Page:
Re: Does Dr. Peter Flegg still defend the (ab)use of HAART drug regimes and 'HIV' testing? 3 January 2005
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Nicholas Bennett,
Infectious Disease Postdoc/Clinician
Department of Pediatrics, University Hospital, Syracuse NY

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Re: Re: Does Dr. Peter Flegg still defend the (ab)use of HAART drug regimes and 'HIV' testing?

May I suggest that Mr Russell isn't telling the whole story.

Kit 1 was established as the first HIV test, as such it became the standard. De Harven may as well have stated "there is no known standard for isolating murine retroviruses" when he wrote his papers.

Kit 2 is a supplementary confirmation kit, as such the wording "do not use this kit as the sole basis..." makes perfect sense!

Kit 3 is a monitoring kit, as such it will be specifically prohibited from use as a diagnostic or screening tool.

There are 33 other HIV test kits out there, at least there are in the US. As an example the COBAS ampliscreen package insert states:

"This test is not intended for use as an aid in diagnosis."

But also states:

"The COBAS AmpliScreen HIV-1 Test, v1.5 is intended to be used for detection of HIV-1 RNA in conjunction with licensed tests for detecting antibodies to HIV-1. This product is intended for use as a donor screening test to detect HIV-1 RNA in plasma samples from individual human donors, including donors of Whole Blood and blood components, Source Plasma and other living donors. It is also intended for use to screen organ donors when specimens are obtained while the donor's heart is still beating."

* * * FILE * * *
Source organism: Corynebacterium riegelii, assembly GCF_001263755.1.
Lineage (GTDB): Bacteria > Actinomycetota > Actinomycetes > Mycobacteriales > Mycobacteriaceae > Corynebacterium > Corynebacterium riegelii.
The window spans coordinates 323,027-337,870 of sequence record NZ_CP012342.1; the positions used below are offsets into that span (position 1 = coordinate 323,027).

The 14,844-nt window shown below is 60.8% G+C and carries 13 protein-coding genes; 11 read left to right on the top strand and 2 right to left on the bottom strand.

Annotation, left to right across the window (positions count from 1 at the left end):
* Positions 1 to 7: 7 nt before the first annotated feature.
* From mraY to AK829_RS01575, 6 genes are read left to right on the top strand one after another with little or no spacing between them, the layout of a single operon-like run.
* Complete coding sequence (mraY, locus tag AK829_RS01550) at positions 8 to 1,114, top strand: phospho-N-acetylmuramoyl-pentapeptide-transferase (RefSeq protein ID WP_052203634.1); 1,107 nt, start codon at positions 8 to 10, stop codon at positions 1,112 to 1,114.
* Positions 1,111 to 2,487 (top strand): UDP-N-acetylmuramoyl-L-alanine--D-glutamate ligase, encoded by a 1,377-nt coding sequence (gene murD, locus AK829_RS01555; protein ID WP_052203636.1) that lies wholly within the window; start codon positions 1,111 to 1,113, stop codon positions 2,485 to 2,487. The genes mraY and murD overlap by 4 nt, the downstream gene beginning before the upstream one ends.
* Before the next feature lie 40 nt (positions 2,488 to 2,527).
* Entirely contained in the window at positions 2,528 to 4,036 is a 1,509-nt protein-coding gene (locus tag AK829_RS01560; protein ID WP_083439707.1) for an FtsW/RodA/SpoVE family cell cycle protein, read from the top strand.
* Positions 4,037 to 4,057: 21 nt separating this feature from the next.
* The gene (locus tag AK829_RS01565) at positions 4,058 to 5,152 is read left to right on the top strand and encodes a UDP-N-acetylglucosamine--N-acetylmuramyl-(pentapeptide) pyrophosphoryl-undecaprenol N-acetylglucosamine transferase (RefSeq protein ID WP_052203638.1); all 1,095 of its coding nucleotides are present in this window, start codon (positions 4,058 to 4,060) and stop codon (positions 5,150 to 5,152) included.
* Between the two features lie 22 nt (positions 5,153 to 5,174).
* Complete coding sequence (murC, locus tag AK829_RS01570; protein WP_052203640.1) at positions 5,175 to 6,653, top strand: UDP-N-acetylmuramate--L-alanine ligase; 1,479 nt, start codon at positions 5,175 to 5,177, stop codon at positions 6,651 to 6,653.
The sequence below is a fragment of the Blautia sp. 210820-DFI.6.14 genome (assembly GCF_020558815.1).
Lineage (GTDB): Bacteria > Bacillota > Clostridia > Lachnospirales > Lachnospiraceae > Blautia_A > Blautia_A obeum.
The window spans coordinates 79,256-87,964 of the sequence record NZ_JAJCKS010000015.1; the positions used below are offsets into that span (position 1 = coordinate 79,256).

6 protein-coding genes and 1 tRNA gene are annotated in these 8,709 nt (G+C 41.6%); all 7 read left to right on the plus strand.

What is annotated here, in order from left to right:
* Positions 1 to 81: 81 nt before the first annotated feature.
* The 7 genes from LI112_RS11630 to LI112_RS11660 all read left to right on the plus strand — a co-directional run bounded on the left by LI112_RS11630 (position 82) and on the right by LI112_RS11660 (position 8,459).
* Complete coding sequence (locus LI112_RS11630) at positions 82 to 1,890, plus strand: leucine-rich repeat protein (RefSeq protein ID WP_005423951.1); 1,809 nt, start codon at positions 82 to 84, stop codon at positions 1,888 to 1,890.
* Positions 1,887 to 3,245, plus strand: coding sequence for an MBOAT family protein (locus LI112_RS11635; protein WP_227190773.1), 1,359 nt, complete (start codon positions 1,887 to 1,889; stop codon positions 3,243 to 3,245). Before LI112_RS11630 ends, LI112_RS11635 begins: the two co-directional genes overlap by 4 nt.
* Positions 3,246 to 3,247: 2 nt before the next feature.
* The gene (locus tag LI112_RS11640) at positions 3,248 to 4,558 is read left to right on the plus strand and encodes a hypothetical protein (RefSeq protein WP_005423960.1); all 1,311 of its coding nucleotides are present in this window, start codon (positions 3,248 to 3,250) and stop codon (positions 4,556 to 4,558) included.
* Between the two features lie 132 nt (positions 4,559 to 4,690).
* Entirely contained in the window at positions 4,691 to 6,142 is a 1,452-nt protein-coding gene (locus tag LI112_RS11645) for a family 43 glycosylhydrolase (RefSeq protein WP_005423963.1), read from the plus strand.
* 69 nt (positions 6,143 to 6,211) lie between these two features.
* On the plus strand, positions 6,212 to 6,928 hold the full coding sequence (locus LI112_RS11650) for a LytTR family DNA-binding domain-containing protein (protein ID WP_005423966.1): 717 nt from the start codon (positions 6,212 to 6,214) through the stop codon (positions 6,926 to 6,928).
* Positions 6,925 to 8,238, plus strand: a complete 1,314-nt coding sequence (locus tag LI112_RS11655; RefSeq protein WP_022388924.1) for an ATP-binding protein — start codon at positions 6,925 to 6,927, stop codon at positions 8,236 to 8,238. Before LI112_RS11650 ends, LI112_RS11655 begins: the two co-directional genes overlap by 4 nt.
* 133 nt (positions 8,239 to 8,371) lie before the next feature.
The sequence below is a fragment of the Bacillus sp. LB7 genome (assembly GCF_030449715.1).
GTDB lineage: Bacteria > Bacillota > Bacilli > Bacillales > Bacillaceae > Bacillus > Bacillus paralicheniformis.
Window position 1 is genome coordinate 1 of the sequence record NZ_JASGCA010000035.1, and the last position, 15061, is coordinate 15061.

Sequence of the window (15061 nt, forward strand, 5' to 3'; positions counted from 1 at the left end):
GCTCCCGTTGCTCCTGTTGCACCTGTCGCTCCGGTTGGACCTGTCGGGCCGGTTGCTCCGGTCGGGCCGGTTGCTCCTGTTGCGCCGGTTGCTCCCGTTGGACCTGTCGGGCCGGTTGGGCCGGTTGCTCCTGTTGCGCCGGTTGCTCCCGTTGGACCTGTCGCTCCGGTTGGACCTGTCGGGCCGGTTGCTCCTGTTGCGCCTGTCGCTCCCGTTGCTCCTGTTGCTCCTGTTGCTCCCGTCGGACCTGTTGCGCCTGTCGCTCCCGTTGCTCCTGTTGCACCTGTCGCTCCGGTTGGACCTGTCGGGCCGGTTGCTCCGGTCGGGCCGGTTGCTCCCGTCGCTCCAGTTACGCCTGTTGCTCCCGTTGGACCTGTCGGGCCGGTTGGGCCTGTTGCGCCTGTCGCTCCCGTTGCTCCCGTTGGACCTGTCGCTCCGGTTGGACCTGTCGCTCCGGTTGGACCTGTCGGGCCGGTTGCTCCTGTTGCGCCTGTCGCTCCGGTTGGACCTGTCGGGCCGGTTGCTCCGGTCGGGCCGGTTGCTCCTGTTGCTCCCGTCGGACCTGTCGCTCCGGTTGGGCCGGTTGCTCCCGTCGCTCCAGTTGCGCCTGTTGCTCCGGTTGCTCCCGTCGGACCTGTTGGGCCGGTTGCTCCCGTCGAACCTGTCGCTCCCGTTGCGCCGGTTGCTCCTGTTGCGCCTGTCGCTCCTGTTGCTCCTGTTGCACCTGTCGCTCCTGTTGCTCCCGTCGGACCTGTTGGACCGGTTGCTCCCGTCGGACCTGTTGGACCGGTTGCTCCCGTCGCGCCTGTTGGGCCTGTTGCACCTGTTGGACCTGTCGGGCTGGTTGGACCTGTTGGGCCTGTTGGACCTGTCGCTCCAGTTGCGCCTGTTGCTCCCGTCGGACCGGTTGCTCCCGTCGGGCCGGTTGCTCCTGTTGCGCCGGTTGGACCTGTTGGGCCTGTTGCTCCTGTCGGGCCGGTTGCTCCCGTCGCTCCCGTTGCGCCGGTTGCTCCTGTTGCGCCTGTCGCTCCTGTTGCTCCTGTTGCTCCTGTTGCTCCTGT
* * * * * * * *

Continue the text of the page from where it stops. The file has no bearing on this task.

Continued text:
I would argue that far from "every person on the planet being HIV- infected", Mr Russell is merely being misleading.

I shall end by quoting from a oft-referenced paper used to suggest that malaria causes false-postive HIV tests. The reader can decide if this result means that malaria causes false-positive HIV tests.

"Tests with control sera obtained from HTLV-III seropositive homosexual men and American subjects repeatedly infected with malaria who had high antibody titres against P falciparum indicated that there was no cross-reactivity between P falciparum and these retroviruses." [1]

The real reason of course why HIV positivity is high in regions with malaria, is the high rate of (previously) unscreened blood transfusions performed for malaria-induced anaemia, as mentioned in the article. Mr Russell should cease from stating otherwise.

Nick Bennett njb35@cantab.net

1. Biggar R, Melbye M, Sarin P, et al. 1985. ELISA HTLV retrovirus antibody reactivity associated with malaria and immune complexes in healthy Africans. Lancet. ii:520-543

Competing interests: None declared